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Newfoundland and Labrador Premier Andrew Furey fields a question at the Confederation Building in St. John's on July 28.Andrew Vaughan/The Canadian Press

Newfoundland and Labrador will introduce a vaccination passport that will use a QR code to show a person’s level of vaccination against COVID-19.

Premier Andrew Furey made the announcement Tuesday as the province reported five new confirmed cases of COVID-19. He said the province has looked at what is being done in other jurisdictions and chosen to model its vaccine passport system on the one that took effect in Quebec Sept. 1.

He did not provide specifics on where the passport will be required and said it will be introduced “within the coming weeks to month.” Furey said the Quebec model has been tested and shown to be secure, and he hopes the requirement will “nudge” people toward getting vaccinated.

“It will allow – should another wave occur in certain areas around the province that may have lower vaccination rates – the economy and the businesses to stay open and frankly not penalize those who made the right choice and educated choice to get a vaccine,” Furey said.

The new confirmed cases announced Tuesday are in the health region that covers Labrador and much of Newfoundland’s Northern Peninsula, and there are also seven new presumptive positive cases in the province.

Dr. Janice Fitzgerald, chief medical officer of health, said a cluster of cases has been confirmed, involving a large number of high-risk contacts and evidence of community spread. She said it also involves the Delta variant and a low vaccination rate in communities in the area.

“Effective immediately, a special measures order is being introduced to move several towns and communities on the Northern Peninsula east region to Alert Level 3. It will include a requirement for wearing masks in all indoor public spaces,” Fitzgerald said at the afternoon news conference in St. John’s.

There are 35 active cases of COVID-19 in Newfoundland and Labrador and one person is hospitalized.

Furey repeatedly urged residents to get vaccinated. “The best way to keep the mask off is to get the shot in,” he said.

Meanwhile, the P.E.I. government said it will introduce some sort of COVID-19 vaccine passport by early next month, though details of how it will work remain sketchy.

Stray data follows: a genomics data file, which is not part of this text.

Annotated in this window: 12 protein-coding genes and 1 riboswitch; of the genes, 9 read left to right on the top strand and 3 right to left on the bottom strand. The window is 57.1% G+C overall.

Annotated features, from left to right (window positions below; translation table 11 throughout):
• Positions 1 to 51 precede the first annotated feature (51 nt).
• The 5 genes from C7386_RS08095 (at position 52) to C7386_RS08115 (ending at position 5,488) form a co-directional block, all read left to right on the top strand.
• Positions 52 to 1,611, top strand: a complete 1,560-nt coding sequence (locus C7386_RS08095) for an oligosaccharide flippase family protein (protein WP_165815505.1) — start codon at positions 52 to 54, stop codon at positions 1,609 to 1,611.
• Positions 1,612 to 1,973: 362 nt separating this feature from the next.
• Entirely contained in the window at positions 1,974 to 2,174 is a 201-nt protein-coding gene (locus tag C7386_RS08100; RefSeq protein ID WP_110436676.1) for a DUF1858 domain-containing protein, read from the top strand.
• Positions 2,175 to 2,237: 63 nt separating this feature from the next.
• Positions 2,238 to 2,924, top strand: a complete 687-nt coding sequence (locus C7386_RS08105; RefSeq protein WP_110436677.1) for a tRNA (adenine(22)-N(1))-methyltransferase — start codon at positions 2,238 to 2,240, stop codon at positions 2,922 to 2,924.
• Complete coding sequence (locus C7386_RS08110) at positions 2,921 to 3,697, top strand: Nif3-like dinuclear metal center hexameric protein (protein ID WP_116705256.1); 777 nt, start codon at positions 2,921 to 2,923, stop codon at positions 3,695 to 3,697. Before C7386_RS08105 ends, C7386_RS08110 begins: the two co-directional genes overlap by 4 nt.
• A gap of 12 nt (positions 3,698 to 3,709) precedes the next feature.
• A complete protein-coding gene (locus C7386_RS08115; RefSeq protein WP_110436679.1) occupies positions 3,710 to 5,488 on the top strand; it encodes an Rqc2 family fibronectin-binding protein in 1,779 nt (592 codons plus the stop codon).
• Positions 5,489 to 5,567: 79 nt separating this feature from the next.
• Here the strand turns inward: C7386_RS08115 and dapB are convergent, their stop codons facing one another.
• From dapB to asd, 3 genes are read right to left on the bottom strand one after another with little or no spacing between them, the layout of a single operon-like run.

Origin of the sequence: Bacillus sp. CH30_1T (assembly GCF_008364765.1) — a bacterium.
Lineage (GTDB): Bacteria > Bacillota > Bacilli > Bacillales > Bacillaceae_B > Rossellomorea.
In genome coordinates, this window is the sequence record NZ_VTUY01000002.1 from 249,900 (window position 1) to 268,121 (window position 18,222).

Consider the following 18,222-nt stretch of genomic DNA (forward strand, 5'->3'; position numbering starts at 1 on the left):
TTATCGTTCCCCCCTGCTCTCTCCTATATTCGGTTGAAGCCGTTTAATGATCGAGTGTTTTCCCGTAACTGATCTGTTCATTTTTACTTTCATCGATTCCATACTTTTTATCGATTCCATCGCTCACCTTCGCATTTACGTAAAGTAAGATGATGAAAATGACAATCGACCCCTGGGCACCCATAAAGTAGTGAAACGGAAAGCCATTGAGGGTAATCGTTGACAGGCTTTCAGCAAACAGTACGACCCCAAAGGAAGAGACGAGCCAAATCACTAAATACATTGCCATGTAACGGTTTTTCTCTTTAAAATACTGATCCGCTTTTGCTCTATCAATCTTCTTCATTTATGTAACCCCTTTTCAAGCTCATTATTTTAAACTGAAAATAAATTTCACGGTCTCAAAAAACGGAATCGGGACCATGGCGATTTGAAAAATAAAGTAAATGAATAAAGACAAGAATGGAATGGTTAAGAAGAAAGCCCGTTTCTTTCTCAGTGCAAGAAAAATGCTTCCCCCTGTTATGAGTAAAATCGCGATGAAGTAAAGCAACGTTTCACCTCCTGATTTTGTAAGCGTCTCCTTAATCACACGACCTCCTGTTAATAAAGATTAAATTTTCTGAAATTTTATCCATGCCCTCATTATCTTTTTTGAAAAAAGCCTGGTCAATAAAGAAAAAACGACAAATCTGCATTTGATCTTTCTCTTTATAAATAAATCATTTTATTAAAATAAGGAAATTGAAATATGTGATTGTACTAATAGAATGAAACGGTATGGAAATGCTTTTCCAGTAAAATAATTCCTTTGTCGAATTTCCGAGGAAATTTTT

The province’s chief medical officer of health, Dr. Heather Morrison, indicated Tuesday that the passport will mainly be used by those who must prove they have received two vaccinations before attending a large event where physical distancing is difficult.

Morrison noted that the province already has the P.E.I. Pass, which is for Islanders returning home and visitors from outside the province who can prove they are fully or partially vaccinated when they enter the province. The pass allows them to avoid self-isolation, depending on the level of vaccination and where they are arriving from.

Morrison also announced the province would be delaying its plan to drop most of its health protection orders as of Sept. 12.

She said the spread of the highly contagious Delta variant and the resulting emergence of a fourth wave of COVID-19 infections had prompted health officials to put off moving the province to the fifth stage of its “Moving Forward” plan.

Morrison said it would be prudent for the province to adopt a stay-the-course approach, which means gathering limits will remain in place at least until mid-October, and workers at the province’s border checkpoints will continue screening travellers.

Last week, New Brunswick Premier Blaine Higgs said his province would likely move toward a vaccine passport as a way to ensure residents have mobility to move throughout the country.

New Brunswick on Tuesday reported 54 new cases of COVID-19 over the previous four days and another death related to the illness. A person from the Moncton region in their 70s has died as a result of COVID-19, bringing the number of COVID-19-related deaths in the province to 47.

Chief medical officer of health Dr. Jennifer Russell said the number of active cases is 125. There are four people hospitalized due to the virus, with three in an intensive care unit.

And Nova Scotia reported 29 new cases of COVID-19 and 26 recoveries since its last update on Sept. 3. There are now 58 active cases of COVID-19 in Nova Scotia and two people are in hospital.

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